By Amanda Gardner
TUESDAY, Jan. 6 (HealthDay News) -- The largest study of its kind finds that deep brain stimulation improves both physical function and quality of life after six months in patients with Parkinson's disease.
Deep brain stimulation (DBS) performed better than currently available drug treatments, but it did carry some risks, including one death, according to a study in the Jan. 7 issue of the Journal of the American Medical Association.
"This basically corroborates what has largely emerged over the last decade from literature and clinical experience showing pretty dramatically the potential benefit of DBS for Parkinson's," said Dr. Fred Marshall, medical director of the deep brain stimulation program at the University of Rochester Medical Center, in New York.
Despite abundant clinical experience, there have been few controlled trials on the topic, added colleague Dr. Irene Richard, an associate professor of neurology and psychiatry at the University of Rochester Medical Center. "This is corroborative, that surgery is helpful, but it is associated with more risk."
Deep brain stimulation, approved for Parkinson's by the U.S. Food and Drug Administration in 2002, is relatively widely used in patients with advanced Parkinson's who are no longer being helped by drugs.
"First-line medication works quite well for some window of time, occasionally one's whole life, but typically, a patient takes more and more medications more often. Their life is ruled by medication to maintain a decent function," said study co-author Dr. William J. Marks Jr., an associate professor of neurology at the University of California, San Francisco, and director of the San Francisco VA Parkinson's Disease Research, Education & Clinical Center.
Marks has served as a consultant to Medtronic, the manufacturer of the DBS device, as have other members of the study team. The trial was funded by the VA, the U.S. National Institute of Neurological Disorders and Stroke, and Medtronic.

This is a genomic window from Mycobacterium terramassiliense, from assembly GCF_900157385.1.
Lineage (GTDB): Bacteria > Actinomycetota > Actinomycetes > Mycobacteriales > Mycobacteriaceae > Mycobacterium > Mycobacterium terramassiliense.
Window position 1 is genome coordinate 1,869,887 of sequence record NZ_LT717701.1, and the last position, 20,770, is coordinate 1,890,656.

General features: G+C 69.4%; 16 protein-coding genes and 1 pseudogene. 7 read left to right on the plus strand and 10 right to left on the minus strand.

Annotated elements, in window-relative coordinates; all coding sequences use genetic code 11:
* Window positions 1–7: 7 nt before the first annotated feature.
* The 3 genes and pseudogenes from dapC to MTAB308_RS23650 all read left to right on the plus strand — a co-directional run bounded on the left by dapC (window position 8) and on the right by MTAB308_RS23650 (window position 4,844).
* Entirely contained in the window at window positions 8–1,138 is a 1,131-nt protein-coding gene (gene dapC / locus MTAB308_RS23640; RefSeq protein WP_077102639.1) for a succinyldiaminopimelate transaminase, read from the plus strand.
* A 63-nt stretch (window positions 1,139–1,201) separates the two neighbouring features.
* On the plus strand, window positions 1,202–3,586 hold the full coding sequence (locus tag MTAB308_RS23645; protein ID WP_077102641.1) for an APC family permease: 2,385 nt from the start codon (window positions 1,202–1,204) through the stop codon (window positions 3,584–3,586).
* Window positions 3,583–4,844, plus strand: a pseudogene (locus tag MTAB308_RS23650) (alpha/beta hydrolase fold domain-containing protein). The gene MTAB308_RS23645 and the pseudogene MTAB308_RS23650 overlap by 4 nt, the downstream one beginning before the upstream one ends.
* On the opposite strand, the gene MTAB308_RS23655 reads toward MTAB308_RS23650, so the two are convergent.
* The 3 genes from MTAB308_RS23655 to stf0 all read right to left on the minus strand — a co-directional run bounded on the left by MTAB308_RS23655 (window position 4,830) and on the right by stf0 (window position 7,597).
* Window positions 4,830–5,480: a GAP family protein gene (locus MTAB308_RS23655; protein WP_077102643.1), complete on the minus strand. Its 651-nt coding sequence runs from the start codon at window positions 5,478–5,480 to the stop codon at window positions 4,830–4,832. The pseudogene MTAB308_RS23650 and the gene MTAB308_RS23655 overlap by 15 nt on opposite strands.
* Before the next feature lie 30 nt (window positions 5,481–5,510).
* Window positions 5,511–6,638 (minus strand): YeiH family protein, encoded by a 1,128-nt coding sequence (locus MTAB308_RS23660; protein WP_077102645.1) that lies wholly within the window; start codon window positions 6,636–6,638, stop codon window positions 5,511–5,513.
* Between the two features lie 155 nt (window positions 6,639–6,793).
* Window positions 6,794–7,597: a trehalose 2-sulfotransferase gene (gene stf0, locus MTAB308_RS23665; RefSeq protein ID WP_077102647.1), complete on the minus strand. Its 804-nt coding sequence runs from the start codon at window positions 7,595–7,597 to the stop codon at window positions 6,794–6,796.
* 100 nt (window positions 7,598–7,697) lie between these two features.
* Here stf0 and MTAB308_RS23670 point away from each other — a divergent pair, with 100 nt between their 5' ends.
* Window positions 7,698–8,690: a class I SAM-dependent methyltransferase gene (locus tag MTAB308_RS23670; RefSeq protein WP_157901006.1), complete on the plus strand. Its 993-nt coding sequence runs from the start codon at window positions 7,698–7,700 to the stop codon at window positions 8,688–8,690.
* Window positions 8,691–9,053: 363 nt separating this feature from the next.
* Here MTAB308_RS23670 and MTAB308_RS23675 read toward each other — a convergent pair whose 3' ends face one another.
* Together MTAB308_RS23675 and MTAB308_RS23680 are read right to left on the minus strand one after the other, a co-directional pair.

As Parkinson's advances, motor symptoms are often accompanied by anxiety, depression and other non-motor symptoms.
Generally, DBS, a procedure which involves placing a thin wire that can carry electrical currents deep within the brain, is performed after patients are already failing on their medications.
For this study, 255 Parkinson's patients were randomized to receive either DBS or "best medical therapy." One-quarter of the participants were 70 or older, a population underrepresented in previous trials.
DBS was targeted either to the subthalamic nucleus (same as current practice) or to the globus pallidus; results of that comparison are forthcoming.
After six months, participants in the DBS arm gained about 4.6 hours per day of "on time," meaning time without troubling movement problems, compared with no gain for patients on best medical therapy.
Seventy-one percent of DBS patients, and only 32 percent of patients in the control group, experienced "clinically meaningful motor function improvements." Those receiving DBS also reported improvements in quality of life.
However, at least one serious adverse event occurred in 49 of the DBS patients vs. 15 in the other group.
Those receiving DBS also experienced small problems with cognitive functioning similar to patterns seen in previous studies and had more falls resulting in fractures and other injuries.
Although both younger and older patients gleaned similar benefits from DBS, older patients were more prone to adverse effects.
This "landmark" study, said Marks, "proved superior for such patients, rather than a tweak-and-adjustment [of medications] approach."
Hopefully, he added, the findings will encourage more neurologists to consider DBS for appropriate patients.
"I think this is going to spur those people who have still been on the fence about DBS to feel comfortable with it," Marshall said.
"This study, to me, confirms the tremendous usefulness of the procedure in spite of the warning, of course, that there were certain adverse effects," said Dr. Carlos Singer, director of the Parkinson's Disease Center and a professor of neurology at the University of Miami Miller School of Medicine. "It means that we have to continue refining our selection of patients. You don't want to be overzealous in picking up patients . . . take into account that the surgery was not effective for everybody."